The novel is a blend of Americana, fantasy, and various strands of ancient and modern mythology, all centering on a mysterious and taciturn protagonist, Shadow. The central concept is that gods and mythological creatures exist because people believe in them. Immigrants to the United States brought dwarfs, elves, leprechauns, and other spirits and gods with them, but their power is diminished as people's beliefs wane. New gods have arisen, reflecting America's obsessions with media, celebrity, technology, and illegal drugs, among others. Various real-life towns and tourist attractions, including the House on the Rock (and its 'world's largest carousel') and Rock City, are featured through the course of the book. Gaiman states in an introduction that he has obscured the precise location of some actual locales.
After reading Neverwhere I was an instant Gaiman fan. That book was outstanding and I read it cover to cover in about 2 days. I guess my expectations for American Gods was quite high. In the end, I didnt really care about any of the characters. Shadow was an interesting protagonist, but not one that I could relate too, or understand. His actions were unexpected in teh beginning, but by the end pretty predictable. The plot twists were good, but I did not have any real 'aha' moments (Hinzelmann was so obviously not what he appeared to be). I also think that one of the best things abotu Gaiman is his wit. I had more than a few hearty chuckles during neverwhere, but not many in this one. It took me a long time to read and I would only get through a handful of pages before getting bored and putting it down. By the middle i just skimmed through many passages. Maybe i missed important bits? Either way, it didnt really hold my attention. I was waiting for a moving conclusion, but it didnt come. Still, i got through it, and that deserves at least 3 stars.
This is one of my favorite books on my bookshelf. This and Neverwhere (also by Gaiman) are two books I recommend to people that want an interesting read. It branches out with subtle references to so many things. A little nostalgic even. Names are not just names in this book. I just love Gaiman's writing but particularly this one and Neverwhere. Everything's more than it seems.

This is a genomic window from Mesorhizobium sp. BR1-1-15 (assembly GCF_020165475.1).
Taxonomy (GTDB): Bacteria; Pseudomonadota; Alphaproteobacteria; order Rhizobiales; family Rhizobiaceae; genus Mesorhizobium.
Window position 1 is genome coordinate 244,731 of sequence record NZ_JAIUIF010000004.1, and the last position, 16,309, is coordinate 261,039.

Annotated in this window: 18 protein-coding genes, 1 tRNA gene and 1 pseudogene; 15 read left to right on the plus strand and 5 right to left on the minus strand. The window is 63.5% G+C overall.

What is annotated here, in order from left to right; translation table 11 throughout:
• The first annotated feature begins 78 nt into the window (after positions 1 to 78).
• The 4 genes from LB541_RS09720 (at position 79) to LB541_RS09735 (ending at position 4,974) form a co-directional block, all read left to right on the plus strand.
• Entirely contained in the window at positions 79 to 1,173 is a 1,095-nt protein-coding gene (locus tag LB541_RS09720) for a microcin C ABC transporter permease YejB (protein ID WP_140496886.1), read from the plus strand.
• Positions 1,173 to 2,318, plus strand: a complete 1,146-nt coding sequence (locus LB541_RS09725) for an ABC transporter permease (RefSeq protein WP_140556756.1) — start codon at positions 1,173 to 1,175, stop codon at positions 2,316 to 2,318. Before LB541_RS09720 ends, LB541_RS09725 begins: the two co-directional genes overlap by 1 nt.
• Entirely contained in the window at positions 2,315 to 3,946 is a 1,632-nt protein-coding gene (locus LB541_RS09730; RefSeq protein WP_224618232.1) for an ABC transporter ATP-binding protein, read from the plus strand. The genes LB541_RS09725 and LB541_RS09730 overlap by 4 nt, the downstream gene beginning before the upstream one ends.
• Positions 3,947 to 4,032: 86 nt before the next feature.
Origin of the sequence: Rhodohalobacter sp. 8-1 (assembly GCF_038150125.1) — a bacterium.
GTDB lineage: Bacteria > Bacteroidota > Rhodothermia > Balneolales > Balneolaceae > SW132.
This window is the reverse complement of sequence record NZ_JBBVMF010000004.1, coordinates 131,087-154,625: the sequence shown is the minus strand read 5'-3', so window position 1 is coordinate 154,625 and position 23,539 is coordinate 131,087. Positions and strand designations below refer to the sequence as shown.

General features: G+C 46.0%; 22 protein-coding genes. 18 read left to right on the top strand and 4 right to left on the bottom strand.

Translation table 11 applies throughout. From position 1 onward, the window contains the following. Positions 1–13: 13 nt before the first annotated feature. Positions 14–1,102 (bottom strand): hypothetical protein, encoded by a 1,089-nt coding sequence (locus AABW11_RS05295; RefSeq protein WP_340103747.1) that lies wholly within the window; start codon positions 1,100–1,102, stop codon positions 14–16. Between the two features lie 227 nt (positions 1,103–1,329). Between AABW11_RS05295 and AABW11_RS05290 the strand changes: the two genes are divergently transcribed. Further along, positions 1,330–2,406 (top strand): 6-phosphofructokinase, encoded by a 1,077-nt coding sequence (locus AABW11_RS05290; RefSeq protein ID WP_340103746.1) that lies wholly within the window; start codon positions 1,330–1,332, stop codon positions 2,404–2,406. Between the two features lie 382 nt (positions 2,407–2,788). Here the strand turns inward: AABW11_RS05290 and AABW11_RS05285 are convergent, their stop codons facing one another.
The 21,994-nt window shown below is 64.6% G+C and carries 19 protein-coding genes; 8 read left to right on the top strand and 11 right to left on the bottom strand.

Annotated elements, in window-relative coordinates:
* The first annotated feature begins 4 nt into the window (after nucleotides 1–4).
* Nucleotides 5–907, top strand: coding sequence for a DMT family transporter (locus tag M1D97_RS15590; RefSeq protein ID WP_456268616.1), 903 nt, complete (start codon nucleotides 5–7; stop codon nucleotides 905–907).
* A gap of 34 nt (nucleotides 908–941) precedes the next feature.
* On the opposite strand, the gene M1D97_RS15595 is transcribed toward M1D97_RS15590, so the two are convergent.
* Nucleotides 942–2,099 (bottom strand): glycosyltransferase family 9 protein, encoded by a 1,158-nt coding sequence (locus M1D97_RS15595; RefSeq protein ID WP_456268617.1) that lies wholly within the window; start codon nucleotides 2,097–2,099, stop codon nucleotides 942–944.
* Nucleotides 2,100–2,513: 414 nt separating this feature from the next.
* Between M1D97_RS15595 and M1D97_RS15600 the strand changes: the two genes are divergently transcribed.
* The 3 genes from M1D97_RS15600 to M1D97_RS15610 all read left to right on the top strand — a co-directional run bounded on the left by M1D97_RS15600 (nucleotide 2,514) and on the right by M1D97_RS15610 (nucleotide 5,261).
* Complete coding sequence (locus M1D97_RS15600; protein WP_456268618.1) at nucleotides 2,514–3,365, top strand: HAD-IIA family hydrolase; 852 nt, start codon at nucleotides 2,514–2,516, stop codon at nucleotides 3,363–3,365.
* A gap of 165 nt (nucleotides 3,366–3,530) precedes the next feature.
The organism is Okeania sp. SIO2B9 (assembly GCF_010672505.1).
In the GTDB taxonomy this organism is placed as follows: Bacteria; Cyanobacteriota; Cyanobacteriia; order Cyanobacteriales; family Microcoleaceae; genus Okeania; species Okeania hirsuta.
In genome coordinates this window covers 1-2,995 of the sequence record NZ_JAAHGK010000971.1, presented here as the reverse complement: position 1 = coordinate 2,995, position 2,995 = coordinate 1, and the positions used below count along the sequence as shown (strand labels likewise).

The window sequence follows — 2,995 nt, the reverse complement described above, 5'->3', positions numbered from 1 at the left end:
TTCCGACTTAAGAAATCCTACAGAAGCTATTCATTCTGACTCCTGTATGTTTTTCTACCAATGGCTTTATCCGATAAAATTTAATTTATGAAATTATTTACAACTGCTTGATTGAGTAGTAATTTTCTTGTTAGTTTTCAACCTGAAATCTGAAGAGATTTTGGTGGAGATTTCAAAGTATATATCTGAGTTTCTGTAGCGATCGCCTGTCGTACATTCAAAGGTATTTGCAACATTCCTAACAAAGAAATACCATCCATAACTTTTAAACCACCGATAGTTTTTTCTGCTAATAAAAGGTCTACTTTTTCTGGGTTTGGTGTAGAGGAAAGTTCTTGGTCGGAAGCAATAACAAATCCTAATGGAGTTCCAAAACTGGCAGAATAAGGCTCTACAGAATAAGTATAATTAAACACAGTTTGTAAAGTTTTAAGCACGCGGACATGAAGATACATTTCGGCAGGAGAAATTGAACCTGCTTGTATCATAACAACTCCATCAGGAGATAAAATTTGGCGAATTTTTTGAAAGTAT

American Gods is, at its core, a social commentary on the things Americans worship. The story follows Shadow, a man who takes a job with Mr. Wednesday immediately after his release from prison. He’s not entirely sure who Mr. Wednesday is or what he does, but he crisscrosses the country with him and meets some interesting people along the way. What the reader learns, along with Shadow, is that the people he meets are the physical representations of various gods that are kept alive by people’s belief in them. Years ago, as people migrated to the United States, they brought their folklore and belief systems with them. Unfortunately, as people become more “Americanized” they begin to worship new things, such as the media, technology, and transportation. These “new” American Gods are also represented by real people, and the old is at war with the new for their place in the world. If I haven’t lost you yet, let me be clear that this book is absolutely stunning and that you shouldn’t judge it based on my summary because it’s such a layered book that it’s difficult to explain. American Gods takes a look at what Americans worship today and how these new preoccupations affect our personal histories. It begs the question of whether our ancestors and their beliefs matter, and it mocks the the “gods” that Americans worship today. More than just as social commentary, however, Gaiman strikes a chord in the hearts of readers with his incredible character development and fast-paced storyline. Despite its length, American Gods is impossible to put down and will leave you wanting more. Allison @ The Book Wheel
This book took a while to get into. It was not a sit on the edge of your seat and cant put it down kind of book. But even so, the premise of the story and the plot are great.
Sometimes drawn out and perhaps a bit cliche in the new gods though the gods themselves are unique and the pantheon within is really incredible.
I found this to be intriguing, entertaining, and splendidly written. I found myself wanting to finish it in earnest. The plot twists were unexpected and delightful. Not sure where the idea for this novel originated but go back there and grab another one!
This book is huge and not the easiest read at times but it is worth the effort.
Very talented author. The story is smart and entertaining, but the writing talent takes it to the next level.
Do not read this book if you can't pay attention to it. I enjoyed this book. Every once in a while I like to read a book that will actually make my brain work. It has meaning and depth. Shadows path through the world of the American Gods is a tricky one, a coin trick that is simple once you slow it down and look past the illusion, clear the smoke and turn the mirrors! THAT is how I inturpet this book. There were times I got a little confused but in the end I think it's briliant. 4 stars instead of 5 because some parts seemed to be there simply to confuse the confused. Don't get me wrong though I love Neil Gaiman one of my favorite books is Neverwhere.
I found this book very entertaining. Did I always know what was going on...Nope nor did I fully understand everything. But it had a great cast of characters and a mixed up storyline that you just wanted to read to find out where it was going. Definitely a book I would re-read because I would discover something new with each reading.